Electronic health records coming to Hospital
As Biggs-Gridley Memorial Hospital adds many new services and new state-of-the-art equipment, the addition of electronic medical records comes as no surprise.
Representatives of Prognosis Health Information Systems, Inc. (HIS) visited Gridley recently to give a demonstration of the fully certified ChartAccess product, a certified comprehensive electronic health record (EHR). Prognosis is one of the first two vendors to receive certification for their ChartAccess product.
ChartAccess meets the needs of critical access hospitals such as BGMH and community hospitals, as it is engineered for speed and available at an affordable cost.
At the helm of providing necessary information to ChartAccess ahead of time is Tracy Atkins, who came to BGMH in August as Director of Systems Operations and Support. She is working on providing Prognosis with data load information that will include a list of all current employees and physicians to have them set them up ahead of time with specific department and role access that is necessary for their job. Information will be loaded directly into the computerized system, which means staff will no longer have to write in paper charts, but will enter patient information on screens specifically set up for electronic health records. Information is electronically stored, and a good portion of the information is already being built into the data base so that employees of BGMH can see how the new program looks by the end of October. The next step will then be for Prognosis to provide a test data base to BGMH to thoroughly test to ensure good quality.
Administration and supervisors, along with department heads and employees will test the product before going live with training for everyone planned in January. Atkins’ primary focus is to have the staff at BGMH comfortable with the basics of using computer systems prior to the Prognosis testing and training. It will of course take the help of Nathan Willingham, Manager IT, who keeps the many computers at the hospital working smoothly, along with the new Medical Specialty Center. Willingham has overseen the hospital going from 48 computer work stations to now over 100, which he gives credit to Hospital CEO David Yarbrough for this, among many other improvements.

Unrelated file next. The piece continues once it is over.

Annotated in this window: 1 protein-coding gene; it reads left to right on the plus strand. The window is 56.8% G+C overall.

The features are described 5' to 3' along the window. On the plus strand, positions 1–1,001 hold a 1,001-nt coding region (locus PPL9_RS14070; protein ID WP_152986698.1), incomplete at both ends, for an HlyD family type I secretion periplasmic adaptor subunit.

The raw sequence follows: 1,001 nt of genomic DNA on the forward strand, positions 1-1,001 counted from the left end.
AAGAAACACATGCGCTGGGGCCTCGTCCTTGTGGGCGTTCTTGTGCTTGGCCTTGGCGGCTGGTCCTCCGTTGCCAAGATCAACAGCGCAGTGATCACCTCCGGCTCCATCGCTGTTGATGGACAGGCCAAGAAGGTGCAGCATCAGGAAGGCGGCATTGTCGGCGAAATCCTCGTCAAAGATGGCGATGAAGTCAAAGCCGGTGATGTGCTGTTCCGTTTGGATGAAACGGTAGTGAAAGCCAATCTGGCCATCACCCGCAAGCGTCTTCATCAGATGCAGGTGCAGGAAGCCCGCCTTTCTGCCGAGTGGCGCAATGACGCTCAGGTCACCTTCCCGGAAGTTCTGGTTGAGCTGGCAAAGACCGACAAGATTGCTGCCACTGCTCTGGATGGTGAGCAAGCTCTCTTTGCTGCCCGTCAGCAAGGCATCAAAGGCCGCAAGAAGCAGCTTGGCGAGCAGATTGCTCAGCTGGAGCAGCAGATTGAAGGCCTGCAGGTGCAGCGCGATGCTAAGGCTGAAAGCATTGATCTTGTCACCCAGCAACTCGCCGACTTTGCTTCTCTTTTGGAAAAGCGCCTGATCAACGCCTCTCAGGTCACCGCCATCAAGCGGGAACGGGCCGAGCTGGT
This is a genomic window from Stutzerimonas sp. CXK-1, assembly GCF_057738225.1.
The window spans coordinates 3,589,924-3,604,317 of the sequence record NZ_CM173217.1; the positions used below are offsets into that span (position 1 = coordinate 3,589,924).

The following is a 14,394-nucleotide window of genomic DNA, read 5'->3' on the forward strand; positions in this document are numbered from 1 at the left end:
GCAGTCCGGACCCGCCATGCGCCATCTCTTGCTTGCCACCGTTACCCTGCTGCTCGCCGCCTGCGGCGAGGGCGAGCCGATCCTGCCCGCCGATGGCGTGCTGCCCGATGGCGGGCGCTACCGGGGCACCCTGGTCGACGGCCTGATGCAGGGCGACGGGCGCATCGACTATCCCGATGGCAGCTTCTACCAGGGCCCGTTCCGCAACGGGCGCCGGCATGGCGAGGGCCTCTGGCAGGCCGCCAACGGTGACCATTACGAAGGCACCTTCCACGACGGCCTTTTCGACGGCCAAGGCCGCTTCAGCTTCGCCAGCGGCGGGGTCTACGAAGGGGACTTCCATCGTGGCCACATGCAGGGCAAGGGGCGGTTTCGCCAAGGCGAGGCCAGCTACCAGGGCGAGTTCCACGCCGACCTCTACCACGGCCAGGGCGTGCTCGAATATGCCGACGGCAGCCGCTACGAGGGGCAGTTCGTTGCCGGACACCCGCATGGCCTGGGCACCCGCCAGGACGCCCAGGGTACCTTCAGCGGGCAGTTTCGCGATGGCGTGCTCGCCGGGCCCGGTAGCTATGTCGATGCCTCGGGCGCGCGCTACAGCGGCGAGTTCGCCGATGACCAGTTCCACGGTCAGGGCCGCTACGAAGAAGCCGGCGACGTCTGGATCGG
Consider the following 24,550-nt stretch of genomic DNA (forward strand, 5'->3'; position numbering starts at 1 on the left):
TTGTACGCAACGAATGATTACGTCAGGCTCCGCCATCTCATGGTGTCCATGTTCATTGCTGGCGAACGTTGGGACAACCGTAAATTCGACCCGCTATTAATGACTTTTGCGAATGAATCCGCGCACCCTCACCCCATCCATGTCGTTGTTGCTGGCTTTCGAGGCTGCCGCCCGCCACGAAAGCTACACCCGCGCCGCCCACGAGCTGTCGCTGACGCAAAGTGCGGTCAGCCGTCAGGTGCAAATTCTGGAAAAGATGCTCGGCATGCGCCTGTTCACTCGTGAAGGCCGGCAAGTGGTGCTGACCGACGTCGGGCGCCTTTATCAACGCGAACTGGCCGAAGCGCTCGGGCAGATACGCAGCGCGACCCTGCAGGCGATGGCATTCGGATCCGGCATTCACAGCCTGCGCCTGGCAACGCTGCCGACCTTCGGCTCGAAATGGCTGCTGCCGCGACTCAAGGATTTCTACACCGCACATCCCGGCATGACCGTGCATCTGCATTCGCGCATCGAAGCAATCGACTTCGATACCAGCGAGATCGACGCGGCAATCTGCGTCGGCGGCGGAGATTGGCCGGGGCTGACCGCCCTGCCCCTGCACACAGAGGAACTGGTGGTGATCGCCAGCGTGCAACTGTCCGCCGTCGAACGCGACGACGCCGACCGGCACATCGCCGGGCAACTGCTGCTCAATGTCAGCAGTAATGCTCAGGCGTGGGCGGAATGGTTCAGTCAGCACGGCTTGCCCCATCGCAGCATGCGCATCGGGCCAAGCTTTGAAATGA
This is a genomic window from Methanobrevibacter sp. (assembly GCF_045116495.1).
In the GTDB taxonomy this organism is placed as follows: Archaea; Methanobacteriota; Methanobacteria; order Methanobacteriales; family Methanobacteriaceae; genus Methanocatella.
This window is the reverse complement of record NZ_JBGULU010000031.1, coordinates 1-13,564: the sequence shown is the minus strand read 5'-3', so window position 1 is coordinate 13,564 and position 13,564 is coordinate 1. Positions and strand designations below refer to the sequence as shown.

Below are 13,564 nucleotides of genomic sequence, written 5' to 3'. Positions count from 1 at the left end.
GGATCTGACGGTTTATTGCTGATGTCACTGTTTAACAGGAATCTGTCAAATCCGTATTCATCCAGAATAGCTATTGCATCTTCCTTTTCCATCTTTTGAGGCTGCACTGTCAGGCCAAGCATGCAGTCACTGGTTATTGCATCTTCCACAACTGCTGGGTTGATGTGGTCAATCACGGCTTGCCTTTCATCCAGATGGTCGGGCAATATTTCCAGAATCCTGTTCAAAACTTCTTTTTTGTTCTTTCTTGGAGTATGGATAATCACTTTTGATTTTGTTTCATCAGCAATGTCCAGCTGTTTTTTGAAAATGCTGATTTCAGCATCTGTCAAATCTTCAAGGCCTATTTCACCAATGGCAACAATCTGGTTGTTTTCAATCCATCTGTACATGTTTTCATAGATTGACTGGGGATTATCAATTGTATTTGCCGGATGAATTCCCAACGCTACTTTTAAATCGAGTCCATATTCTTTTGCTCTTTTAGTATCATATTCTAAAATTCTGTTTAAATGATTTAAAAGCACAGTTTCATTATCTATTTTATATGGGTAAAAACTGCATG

A Computer Lab is being set up for employees of the hospital, designed for training the new EHR as well as increasing staff success with basic computer use.
The new EHR is web based technology hosted by Prognosis at a data center off site but with data and technical support provided 24/7. Staff will have plenty of practice time to feel comfortable and ask questions before going live.
Atkins has worked at two other hospitals when they have converted to electronic health records and is an EHR trainer herself.
“Once people get used to the electronic records, they find it difficult work without it. Inquiries from staff can be completely paperless to the physicians. Consent forms may or may not still have to be signed by the patient and kept in their file. We are hoping to be able to use a pen-based pad, similar to those signed at pharmacies, to be able to have a patient sign records for permission also” Atkins said.
Atkins lives in Sutter with her husband Alan who works for the USDA and they moved to California a year ago. The couple has a son Nathan who goes to Sutter High and a daughter Morgan who is in college and will receive her degree in December. Atkins received her M.B.A., in Virginia and is an RN.